A Real Basket Case

Three types of basket weaving found in Cyprus.

I’ve always loved  baskets. The tactile quality together with the sweet,earthy smell of the natural material whether it be cane or rush or twig or palm leaves and the intricate maze of the weaving together of these materials, I find very seductive. Such a  wide variety of containers are made, baskets for every conceivable everyday use,  and they can be found around the world in all their varying forms. It is a craft that has existed since Neolithic times and the techniques used today are the same as they were then..isn’t that amazing when you think about it? The ingenuity of man to turn a stalk or twig into a useful container who would know that was possible? The glee of the person who did this, at the sight of their first creation must have been a sight to behold.

When plastics came along  the manufacturing of these everyday items was taken over and  mass produced but the skill still remains in pockets around the globe. I have bought basketwork from Africa, France, Spain and Cyprus and the U.K. all different styles and materials but using those same skills used at the beginning.

When I was on the trail to learn about the traditional crafts of Cyprus,researching for my book Androula’s Kitchen, I was disappointed to find that this skill, that was once practised by every man woman and child in my dad’s youth, is now hard to find and will be even harder in ten years time. Sadly this is the same story in all fast developing communities, what young person wants to sit all day weaving twigs  when they could be working as a car mechanic say or in IT? I did find a few exponents of this craft however and bought a few more basketry bits to add to my collection.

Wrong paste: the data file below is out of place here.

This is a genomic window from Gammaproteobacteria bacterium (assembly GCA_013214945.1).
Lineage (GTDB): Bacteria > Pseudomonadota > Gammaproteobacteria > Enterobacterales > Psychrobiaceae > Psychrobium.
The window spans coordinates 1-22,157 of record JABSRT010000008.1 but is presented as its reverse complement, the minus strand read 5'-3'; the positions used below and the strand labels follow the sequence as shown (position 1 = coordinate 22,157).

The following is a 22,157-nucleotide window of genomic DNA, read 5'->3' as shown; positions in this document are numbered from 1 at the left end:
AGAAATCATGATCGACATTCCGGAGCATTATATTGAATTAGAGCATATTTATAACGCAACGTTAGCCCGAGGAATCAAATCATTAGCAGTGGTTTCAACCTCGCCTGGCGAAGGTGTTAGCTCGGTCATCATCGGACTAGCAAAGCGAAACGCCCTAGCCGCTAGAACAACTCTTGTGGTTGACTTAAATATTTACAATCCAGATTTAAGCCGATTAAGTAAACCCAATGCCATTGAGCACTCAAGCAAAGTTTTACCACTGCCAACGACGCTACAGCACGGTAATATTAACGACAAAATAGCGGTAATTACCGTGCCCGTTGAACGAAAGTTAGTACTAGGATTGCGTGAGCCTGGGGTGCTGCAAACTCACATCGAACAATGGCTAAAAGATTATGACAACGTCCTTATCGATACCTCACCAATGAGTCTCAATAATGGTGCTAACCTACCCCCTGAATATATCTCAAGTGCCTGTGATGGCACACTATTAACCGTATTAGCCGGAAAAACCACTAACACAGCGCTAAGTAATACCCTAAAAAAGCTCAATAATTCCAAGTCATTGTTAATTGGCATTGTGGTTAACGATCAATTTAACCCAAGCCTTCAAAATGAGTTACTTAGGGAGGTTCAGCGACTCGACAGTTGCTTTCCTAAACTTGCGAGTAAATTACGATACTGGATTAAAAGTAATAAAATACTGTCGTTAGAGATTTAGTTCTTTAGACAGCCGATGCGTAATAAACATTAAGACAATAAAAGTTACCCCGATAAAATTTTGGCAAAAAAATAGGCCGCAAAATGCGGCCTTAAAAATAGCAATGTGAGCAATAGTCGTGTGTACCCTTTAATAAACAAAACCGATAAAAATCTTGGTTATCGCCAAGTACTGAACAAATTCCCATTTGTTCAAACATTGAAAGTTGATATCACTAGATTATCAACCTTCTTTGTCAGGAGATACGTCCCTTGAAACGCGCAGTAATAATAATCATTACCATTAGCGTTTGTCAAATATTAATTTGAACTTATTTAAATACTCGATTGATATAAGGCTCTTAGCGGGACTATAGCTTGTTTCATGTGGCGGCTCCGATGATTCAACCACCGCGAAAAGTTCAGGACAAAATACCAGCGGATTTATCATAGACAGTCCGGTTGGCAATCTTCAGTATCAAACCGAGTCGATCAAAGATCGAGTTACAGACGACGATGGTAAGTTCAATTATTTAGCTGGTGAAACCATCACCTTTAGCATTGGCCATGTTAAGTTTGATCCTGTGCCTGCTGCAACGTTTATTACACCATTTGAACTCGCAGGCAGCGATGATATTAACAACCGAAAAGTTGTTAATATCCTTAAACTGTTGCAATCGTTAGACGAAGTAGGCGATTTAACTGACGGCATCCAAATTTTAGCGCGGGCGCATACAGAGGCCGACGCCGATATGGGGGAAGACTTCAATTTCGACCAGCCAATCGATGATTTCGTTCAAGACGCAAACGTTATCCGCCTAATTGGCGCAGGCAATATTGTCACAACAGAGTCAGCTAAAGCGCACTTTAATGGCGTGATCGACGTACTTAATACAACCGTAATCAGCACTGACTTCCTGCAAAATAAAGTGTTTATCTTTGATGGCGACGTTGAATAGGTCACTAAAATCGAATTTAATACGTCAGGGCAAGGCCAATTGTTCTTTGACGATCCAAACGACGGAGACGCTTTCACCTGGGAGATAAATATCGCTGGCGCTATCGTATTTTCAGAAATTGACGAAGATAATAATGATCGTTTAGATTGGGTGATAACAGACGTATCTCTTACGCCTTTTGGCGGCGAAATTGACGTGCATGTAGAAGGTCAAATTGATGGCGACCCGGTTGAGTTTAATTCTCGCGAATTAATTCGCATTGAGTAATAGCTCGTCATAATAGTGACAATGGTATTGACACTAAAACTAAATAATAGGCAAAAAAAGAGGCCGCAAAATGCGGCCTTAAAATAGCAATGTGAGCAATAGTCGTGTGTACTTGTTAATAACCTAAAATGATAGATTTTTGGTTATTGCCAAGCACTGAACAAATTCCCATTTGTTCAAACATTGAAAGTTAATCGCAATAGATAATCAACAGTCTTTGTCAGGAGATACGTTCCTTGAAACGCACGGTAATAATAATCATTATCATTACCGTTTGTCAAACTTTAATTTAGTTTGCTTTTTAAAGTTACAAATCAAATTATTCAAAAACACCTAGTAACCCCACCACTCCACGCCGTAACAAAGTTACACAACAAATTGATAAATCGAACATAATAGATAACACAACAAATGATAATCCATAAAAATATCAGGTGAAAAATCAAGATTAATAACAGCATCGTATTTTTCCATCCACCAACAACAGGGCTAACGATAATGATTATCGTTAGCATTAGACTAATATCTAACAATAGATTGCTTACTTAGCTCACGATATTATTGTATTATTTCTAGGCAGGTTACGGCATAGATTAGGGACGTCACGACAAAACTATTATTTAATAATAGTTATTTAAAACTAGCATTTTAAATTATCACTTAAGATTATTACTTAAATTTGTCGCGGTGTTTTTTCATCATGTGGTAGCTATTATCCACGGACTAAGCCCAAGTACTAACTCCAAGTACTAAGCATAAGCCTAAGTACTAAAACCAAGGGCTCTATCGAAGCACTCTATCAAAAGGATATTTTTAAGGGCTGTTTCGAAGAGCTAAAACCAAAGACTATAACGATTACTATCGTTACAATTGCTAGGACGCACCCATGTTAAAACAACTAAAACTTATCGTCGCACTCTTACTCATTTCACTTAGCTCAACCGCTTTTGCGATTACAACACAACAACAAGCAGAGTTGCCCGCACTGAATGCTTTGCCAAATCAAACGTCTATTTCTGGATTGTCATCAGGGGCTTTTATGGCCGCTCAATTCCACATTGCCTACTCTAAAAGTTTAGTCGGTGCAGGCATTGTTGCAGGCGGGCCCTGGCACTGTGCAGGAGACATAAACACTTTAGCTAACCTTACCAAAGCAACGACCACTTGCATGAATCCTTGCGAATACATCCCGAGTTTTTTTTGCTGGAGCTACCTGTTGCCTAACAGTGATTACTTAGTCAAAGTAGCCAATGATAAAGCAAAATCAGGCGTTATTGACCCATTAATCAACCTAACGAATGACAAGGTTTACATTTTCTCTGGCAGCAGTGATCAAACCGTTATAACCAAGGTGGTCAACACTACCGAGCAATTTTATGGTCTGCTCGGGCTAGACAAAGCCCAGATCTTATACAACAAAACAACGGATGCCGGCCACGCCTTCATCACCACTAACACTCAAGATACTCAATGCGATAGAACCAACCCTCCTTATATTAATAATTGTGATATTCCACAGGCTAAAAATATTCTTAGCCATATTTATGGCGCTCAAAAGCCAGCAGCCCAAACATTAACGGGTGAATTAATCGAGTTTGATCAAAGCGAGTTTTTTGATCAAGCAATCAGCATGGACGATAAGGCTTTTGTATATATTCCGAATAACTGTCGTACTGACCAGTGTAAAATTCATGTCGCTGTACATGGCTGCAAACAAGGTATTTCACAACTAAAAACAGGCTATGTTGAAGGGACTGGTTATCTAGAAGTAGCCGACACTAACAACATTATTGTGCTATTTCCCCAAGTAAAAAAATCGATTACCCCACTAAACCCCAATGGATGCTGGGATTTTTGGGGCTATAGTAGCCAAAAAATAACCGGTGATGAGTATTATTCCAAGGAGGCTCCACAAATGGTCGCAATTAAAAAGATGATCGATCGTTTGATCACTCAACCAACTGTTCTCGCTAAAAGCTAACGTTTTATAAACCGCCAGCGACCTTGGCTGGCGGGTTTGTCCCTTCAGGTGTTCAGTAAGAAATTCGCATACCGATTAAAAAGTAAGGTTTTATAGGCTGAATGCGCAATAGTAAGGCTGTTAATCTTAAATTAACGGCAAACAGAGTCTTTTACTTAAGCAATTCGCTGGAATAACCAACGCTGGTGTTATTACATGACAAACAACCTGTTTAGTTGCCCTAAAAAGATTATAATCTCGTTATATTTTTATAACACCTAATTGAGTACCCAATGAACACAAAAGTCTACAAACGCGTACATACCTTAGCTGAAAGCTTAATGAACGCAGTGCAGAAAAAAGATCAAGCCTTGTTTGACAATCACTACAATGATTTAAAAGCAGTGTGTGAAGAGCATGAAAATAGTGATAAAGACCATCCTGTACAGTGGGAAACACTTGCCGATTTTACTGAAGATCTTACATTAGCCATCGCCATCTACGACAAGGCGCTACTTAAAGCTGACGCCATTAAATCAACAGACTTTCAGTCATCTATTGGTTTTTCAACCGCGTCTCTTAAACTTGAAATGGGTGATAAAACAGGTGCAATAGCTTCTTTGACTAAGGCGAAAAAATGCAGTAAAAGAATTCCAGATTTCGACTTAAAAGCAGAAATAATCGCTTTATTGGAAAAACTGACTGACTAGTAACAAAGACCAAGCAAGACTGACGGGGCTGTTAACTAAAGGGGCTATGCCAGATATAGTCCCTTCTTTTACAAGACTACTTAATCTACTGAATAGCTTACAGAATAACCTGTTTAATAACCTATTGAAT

There will always be people like me who appreciate the rustic beauty of a basket and prefer the feel and squeak of twig against twig rather than the sterile bland, feel of plastic or metal. The materials are readily available and need no processing, so hopefully, as long as there is a market for them, someone will be willing to meet the demand.